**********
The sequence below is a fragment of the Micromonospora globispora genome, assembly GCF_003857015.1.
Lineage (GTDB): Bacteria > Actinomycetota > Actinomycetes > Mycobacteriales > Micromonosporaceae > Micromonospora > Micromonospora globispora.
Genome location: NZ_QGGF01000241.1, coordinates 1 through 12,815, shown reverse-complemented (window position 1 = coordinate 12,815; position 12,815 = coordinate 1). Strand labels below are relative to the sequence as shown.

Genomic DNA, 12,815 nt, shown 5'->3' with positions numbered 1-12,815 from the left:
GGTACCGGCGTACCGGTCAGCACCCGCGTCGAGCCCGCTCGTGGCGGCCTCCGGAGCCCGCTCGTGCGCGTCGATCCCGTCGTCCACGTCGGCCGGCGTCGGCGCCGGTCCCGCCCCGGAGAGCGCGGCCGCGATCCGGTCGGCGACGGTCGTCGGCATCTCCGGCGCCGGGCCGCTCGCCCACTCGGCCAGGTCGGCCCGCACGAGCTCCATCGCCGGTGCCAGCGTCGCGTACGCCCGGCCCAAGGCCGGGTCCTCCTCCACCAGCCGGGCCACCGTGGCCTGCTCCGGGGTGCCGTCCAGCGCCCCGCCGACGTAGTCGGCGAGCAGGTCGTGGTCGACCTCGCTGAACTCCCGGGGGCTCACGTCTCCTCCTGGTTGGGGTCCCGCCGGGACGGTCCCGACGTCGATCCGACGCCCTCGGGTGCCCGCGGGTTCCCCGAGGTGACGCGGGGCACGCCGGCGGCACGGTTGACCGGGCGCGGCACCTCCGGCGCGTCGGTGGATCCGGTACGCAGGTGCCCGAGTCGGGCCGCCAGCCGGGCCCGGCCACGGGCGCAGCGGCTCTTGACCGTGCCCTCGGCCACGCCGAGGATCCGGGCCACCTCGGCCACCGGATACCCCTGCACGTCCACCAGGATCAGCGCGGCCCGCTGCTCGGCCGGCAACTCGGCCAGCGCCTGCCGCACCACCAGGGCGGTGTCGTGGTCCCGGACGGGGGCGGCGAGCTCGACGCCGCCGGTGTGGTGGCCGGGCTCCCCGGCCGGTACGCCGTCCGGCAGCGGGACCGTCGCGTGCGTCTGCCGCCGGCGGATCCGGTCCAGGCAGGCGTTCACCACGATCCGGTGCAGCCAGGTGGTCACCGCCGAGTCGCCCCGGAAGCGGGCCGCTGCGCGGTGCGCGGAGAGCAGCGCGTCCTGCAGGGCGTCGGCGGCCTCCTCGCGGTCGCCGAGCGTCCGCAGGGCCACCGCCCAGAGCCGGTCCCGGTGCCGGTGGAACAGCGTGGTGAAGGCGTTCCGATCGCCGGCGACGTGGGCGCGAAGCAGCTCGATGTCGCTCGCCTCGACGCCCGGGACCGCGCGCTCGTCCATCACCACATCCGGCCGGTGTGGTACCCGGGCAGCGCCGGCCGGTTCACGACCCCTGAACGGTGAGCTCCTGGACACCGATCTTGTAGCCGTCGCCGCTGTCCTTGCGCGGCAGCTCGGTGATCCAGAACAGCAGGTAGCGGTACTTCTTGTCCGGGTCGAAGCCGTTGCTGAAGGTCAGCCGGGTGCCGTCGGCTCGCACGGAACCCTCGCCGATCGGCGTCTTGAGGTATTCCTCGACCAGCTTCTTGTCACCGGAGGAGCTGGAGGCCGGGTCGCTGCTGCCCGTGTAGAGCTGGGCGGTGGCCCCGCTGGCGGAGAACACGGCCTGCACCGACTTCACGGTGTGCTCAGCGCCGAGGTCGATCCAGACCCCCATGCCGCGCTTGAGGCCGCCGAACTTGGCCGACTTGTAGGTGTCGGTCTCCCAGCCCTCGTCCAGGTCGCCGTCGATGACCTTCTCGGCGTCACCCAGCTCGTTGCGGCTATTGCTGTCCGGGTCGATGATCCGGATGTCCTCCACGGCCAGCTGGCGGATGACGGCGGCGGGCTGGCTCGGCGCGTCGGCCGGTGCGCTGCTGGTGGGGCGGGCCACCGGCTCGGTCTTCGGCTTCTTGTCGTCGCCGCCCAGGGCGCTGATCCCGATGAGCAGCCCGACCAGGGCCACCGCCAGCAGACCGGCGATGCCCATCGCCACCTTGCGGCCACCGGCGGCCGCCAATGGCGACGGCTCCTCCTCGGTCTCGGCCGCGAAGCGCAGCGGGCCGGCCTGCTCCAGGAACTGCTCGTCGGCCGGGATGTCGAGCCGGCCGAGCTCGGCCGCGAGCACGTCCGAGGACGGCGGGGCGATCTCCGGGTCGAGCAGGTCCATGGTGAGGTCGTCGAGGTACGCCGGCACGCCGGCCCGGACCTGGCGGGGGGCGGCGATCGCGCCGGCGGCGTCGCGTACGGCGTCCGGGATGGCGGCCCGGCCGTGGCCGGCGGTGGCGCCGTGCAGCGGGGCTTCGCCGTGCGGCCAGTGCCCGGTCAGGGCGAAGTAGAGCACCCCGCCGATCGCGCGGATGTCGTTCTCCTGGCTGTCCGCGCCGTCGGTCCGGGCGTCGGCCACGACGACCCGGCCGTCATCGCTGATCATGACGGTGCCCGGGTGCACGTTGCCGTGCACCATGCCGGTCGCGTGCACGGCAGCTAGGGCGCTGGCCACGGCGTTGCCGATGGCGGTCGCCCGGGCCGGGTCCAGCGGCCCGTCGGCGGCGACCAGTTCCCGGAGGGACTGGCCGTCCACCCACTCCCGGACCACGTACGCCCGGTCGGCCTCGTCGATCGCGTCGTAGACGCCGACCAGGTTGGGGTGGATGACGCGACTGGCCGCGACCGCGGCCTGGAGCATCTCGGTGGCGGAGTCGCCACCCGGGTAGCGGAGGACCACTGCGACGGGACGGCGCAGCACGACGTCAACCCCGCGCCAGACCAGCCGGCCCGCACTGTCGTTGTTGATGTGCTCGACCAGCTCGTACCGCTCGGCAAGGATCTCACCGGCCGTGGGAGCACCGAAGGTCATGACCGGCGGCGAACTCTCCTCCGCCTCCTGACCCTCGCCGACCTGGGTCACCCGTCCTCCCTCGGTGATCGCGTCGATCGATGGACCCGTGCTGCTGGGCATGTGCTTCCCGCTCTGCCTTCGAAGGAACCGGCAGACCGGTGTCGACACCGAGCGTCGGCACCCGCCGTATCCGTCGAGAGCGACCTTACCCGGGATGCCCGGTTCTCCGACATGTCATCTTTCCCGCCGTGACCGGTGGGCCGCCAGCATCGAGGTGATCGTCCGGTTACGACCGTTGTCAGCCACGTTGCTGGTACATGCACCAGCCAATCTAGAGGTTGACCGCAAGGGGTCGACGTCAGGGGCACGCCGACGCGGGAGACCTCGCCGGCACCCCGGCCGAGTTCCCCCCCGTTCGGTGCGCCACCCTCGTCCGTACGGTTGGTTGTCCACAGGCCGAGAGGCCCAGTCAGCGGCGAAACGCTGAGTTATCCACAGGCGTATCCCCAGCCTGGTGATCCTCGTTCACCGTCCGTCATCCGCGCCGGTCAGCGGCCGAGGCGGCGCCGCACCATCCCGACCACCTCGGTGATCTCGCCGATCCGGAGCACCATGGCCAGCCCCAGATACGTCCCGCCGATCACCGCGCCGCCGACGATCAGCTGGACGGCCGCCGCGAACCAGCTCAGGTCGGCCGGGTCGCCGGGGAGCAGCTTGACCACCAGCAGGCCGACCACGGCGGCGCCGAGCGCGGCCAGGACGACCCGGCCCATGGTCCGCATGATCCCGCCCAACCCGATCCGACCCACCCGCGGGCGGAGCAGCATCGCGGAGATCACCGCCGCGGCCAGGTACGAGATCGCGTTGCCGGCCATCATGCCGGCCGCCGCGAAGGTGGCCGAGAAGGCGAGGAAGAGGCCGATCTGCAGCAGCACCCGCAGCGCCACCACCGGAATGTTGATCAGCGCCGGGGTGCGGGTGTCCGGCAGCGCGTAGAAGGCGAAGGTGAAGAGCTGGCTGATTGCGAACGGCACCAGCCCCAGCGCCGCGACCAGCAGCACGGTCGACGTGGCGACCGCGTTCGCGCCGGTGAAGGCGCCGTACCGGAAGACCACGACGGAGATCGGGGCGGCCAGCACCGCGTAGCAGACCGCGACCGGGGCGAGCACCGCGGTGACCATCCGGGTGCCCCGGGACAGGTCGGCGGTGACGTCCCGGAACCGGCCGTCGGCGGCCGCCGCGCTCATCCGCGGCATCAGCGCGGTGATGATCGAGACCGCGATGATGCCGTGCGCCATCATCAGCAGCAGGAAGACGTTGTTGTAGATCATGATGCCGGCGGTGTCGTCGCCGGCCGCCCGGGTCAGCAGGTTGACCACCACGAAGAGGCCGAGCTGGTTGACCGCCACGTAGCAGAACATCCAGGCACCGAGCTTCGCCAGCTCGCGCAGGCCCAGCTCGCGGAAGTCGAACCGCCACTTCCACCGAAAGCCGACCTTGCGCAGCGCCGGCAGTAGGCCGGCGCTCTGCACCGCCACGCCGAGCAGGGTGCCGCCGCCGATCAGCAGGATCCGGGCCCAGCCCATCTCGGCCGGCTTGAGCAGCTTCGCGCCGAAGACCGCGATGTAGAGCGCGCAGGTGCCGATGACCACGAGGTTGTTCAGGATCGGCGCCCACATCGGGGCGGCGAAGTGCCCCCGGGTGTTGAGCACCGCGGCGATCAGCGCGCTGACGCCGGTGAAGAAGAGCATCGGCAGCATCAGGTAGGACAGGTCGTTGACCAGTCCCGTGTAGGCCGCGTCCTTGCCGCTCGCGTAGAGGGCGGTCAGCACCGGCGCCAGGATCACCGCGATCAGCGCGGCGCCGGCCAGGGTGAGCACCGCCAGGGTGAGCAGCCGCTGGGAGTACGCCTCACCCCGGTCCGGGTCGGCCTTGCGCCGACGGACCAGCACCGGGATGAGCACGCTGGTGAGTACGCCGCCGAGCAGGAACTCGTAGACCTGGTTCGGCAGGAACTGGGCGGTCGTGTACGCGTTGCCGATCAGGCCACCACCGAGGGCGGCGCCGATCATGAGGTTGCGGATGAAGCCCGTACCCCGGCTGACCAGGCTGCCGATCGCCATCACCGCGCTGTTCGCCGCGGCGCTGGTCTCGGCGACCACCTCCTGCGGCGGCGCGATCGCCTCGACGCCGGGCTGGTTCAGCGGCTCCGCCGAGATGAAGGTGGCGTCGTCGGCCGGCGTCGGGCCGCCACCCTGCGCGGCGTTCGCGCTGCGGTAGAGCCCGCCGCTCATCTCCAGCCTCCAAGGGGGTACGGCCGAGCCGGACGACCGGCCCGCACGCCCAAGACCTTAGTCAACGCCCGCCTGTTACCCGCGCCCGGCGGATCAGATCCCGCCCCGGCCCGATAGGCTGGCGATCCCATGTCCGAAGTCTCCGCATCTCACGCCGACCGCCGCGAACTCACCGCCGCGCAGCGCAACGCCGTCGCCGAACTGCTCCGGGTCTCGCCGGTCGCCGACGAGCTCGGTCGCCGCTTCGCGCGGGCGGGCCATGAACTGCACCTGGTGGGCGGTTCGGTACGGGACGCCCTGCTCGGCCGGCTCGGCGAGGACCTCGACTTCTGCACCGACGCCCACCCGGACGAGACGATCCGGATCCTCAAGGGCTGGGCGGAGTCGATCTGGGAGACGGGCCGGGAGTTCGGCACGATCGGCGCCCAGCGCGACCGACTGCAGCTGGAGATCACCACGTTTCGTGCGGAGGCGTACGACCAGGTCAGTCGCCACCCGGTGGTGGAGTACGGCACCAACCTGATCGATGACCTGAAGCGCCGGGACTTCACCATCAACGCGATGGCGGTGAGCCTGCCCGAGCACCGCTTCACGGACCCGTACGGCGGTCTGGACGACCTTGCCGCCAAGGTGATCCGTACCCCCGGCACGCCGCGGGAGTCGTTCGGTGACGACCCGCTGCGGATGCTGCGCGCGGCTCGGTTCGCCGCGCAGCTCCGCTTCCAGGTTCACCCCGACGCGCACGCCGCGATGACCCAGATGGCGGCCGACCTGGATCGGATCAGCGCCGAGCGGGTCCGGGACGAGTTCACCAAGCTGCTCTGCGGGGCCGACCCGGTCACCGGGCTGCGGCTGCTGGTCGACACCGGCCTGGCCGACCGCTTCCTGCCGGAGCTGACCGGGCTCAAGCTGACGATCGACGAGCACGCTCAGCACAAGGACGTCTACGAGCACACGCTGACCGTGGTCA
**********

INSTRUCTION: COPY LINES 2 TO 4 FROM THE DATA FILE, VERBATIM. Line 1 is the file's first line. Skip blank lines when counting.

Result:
Lineage (GTDB): Bacteria > Actinomycetota > Actinomycetes > Mycobacteriales > Micromonosporaceae > Micromonospora > Micromonospora globispora.
Genome location: NZ_QGGF01000241.1, coordinates 1 through 12,815, shown reverse-complemented (window position 1 = coordinate 12,815; position 12,815 = coordinate 1). Strand labels below are relative to the sequence as shown.

Genomic DNA, 12,815 nt, shown 5'->3' with positions numbered 1-12,815 from the left: